St George's Park History
Port Elizabeth, South Africa
St George's Park - The John Passmore Week
The John Passmore Week
It was strange to consider that in most cricketing countries, there was no such thing as a national schoolboys' week, and yet here in South Africa, in the 1970s and 80s we had three.
The first, the famous Nufffield week, is well known. The second, was known as the Perm Primary Schools Week, and was established for several years.
The third of the national schoolboy weeks was the John Passmore Week, and was little known in this country, and probably not even known about at all abroad.
The John Passmore Week was one run for Black schoolboys only - just as the Nuffield Week catered only for their white counterparts. It was named by the Africans after one of the South African Cricket Association Fund Trustees, John Passmore, a former chairman of the Western Province Cricket Club, as he had taken a keen interest in the establishment and subsequent development of the week.
Passmore Week was first held in January 1971 and was held regularly every year after that until Blacks joined Nuffield Week in 19.
At the last moment, the first tournament was held at Langa, Cape Town, when it was found that Bloemfontein, the original choice, did not have one suitable ground - not that those at Langa had much to commend them.
They were, to say the least, very crude, but they did enable the tournament to "get off the ground." Despite the fact that no school cricket was being played at any centre, no less than 9 of the 10 affiliated "provinces" sent a schoolboys' team.
Transvaal, NE Transvaal, Griquas, OFS, WP, EP, Border, NE Districts and Transkei were represented. The absentee, Midlands, based on Grahamstown-Fort Beaufort area, subsequently played in all the tournaments, and made a considerable contribution to the week.
Edward Habane, the star of the Tournaments, originally came from Midlands, but it must be emphasised that he was far from being the only player of potential to emerge.
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The first Tournament was, unlike Nuffield, played in the form of a competition and was won by Eastern Province. Subsequently, tournaments took place at Soweto, Johannesburg (1971/72 and again in 1972/73), Langa (1973/74), New Brighton, Port Elizabeth (1974/75), and Mdantsane, East London (1975/76).
A constant problem was to find a centre with a sufficient number of adequate grounds. One of the benefits of the Tournament was that nearly every centre, apart from having existing grounds brought somewhat closer to Tournament standards, actually built one or more grounds especially to take the Tournament.
White cricketers played a considerable part in the organisation of these earlier Tournaments, and the names of Alt Bacher, Abe Levenstein, Stan Anderson, Martin Rademeyer, and Brian Bassano will always be associated with them.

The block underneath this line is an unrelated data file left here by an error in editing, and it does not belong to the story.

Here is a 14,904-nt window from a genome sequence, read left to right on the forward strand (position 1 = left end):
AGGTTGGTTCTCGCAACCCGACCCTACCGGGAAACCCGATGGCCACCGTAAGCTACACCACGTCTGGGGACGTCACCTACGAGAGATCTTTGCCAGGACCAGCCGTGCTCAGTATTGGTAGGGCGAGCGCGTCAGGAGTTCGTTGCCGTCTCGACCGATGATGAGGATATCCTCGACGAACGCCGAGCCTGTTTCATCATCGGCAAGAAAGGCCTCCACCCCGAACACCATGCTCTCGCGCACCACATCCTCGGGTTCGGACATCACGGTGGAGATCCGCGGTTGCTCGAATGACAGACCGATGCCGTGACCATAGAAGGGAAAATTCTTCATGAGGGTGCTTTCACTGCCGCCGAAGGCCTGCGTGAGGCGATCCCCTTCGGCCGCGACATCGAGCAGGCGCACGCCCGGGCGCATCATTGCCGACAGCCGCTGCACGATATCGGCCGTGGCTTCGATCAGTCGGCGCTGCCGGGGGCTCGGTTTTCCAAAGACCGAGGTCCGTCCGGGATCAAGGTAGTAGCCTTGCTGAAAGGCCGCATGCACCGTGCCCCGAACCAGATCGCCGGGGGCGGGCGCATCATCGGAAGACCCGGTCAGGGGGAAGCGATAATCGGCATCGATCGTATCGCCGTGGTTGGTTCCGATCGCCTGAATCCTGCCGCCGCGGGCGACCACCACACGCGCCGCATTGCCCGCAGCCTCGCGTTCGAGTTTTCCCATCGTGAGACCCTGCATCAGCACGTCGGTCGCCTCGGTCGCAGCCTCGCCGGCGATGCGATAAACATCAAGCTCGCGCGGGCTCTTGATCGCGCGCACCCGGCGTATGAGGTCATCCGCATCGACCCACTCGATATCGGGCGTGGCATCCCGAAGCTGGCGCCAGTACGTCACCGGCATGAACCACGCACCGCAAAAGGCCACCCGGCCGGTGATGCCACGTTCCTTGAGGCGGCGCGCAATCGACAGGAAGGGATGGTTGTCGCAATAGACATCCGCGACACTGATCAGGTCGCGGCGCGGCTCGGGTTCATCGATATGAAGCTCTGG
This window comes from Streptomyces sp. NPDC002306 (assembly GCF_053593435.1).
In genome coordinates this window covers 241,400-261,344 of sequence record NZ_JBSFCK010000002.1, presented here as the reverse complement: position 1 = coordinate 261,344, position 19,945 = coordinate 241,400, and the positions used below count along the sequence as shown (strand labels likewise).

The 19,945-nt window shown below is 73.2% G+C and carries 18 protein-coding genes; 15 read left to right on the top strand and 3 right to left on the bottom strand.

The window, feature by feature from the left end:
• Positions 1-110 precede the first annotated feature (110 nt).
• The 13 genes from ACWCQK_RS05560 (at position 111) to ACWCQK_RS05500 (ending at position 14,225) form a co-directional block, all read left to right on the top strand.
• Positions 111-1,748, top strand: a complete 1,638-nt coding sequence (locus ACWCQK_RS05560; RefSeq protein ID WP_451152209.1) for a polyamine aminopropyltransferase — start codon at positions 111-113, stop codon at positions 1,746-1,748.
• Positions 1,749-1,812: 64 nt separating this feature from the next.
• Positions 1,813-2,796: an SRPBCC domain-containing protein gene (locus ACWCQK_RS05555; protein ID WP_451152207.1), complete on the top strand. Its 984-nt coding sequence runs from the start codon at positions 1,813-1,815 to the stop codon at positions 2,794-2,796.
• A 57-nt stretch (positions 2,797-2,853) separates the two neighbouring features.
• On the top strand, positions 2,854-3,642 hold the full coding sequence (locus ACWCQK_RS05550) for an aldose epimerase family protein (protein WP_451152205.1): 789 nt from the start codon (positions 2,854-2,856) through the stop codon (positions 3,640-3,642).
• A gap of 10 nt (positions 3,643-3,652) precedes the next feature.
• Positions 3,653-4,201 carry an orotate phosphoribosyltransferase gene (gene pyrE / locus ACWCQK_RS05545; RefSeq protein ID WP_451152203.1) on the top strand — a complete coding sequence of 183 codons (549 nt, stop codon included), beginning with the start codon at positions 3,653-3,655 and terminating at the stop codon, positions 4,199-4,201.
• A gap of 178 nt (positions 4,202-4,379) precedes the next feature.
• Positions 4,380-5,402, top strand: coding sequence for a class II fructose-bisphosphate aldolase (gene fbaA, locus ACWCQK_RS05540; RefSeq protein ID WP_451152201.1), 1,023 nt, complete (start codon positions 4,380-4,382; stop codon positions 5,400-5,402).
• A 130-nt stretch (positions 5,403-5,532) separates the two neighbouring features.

The costs of the first Week were met by a grant from the SA Cricket Association Fund. However, its resources were not so great that it could continue to do so unaided year after year. A partner was sought and fortunately the SA Breweries needed little persuasion as to the value of this project, and they acted as a partner in many subsequent Tournaments.
Apart from Eastern Province, other winners of the tournament were Border and Midlands. The results highlighted the fact that the development of African cricket was confined almost exclusively to the Xhosas. Most of the players originated from an area of the country embracing Port Elizabeth, Grahamstown, Queenstown, East London and including the Transkei.
The Blacks explained that it was in this region that the 1820 Settlers made their homes, and consequently the Blacks saw and understood the game over a long period.
Habane, for example, started his cricket at the nets on a farm of an enthusiastic white cricketer near Grahamstown.
At that first week in January 1971, it would be fair to say that few of the sides knew much about cricket. For example, little was known of field placing which was, perhaps, as well, for there was little chance of any fielder sticking to his position.
But each year saw a most dramatic improvement, and the best of the Black schoolboys were then able to give a good account of themselves, in almost any company.
As an indication of their progress, and the progress of the Tournament, six of their number were selected to play for the African National side against the Derrick Robins XI at Soweto, and that Habane and Stamper, two schoolboys, represented the Africans against some of the world's greatest cricketers in the Datsun double wicket at the Wanderers.
Peter Le Mesurier, past organising secretary of the Nuffield weeks, was convinced that a Black side could hold its own in the Nuffield Week.
John Passmore Week played an important part in the development of Black cricket for a few more years until it was eventually integrated into Nuffield Week in the late 1980's.The 1976 Protea Cricket Annual of South Africa